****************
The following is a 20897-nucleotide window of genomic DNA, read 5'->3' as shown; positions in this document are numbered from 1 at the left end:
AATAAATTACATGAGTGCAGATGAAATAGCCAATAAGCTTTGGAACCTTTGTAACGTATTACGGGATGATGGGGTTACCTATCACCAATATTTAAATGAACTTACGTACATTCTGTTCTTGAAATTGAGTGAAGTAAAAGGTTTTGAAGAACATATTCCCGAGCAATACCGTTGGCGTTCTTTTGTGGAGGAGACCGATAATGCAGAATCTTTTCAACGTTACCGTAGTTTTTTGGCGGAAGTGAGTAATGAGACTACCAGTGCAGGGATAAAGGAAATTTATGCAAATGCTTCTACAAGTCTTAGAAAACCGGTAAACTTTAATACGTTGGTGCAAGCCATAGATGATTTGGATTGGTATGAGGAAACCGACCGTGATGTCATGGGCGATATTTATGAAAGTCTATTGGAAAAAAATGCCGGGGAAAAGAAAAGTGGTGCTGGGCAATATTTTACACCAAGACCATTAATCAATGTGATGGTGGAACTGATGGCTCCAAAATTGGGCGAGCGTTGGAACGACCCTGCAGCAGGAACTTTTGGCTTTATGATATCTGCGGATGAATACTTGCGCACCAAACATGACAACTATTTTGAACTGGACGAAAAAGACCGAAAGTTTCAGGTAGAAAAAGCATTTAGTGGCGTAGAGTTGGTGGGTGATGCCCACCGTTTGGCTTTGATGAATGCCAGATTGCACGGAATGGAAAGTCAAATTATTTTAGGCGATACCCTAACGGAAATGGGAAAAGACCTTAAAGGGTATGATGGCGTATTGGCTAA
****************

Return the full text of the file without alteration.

The following is a 20897-nucleotide window of genomic DNA, read 5'->3' as shown; positions in this document are numbered from 1 at the left end:
AATAAATTACATGAGTGCAGATGAAATAGCCAATAAGCTTTGGAACCTTTGTAACGTATTACGGGATGATGGGGTTACCTATCACCAATATTTAAATGAACTTACGTACATTCTGTTCTTGAAATTGAGTGAAGTAAAAGGTTTTGAAGAACATATTCCCGAGCAATACCGTTGGCGTTCTTTTGTGGAGGAGACCGATAATGCAGAATCTTTTCAACGTTACCGTAGTTTTTTGGCGGAAGTGAGTAATGAGACTACCAGTGCAGGGATAAAGGAAATTTATGCAAATGCTTCTACAAGTCTTAGAAAACCGGTAAACTTTAATACGTTGGTGCAAGCCATAGATGATTTGGATTGGTATGAGGAAACCGACCGTGATGTCATGGGCGATATTTATGAAAGTCTATTGGAAAAAAATGCCGGGGAAAAGAAAAGTGGTGCTGGGCAATATTTTACACCAAGACCATTAATCAATGTGATGGTGGAACTGATGGCTCCAAAATTGGGCGAGCGTTGGAACGACCCTGCAGCAGGAACTTTTGGCTTTATGATATCTGCGGATGAATACTTGCGCACCAAACATGACAACTATTTTGAACTGGACGAAAAAGACCGAAAGTTTCAGGTAGAAAAAGCATTTAGTGGCGTAGAGTTGGTGGGTGATGCCCACCGTTTGGCTTTGATGAATGCCAGATTGCACGGAATGGAAAGTCAAATTATTTTAGGCGATACCCTAACGGAAATGGGAAAAGACCTTAAAGGGTATGATGGCGTATTGGCTAA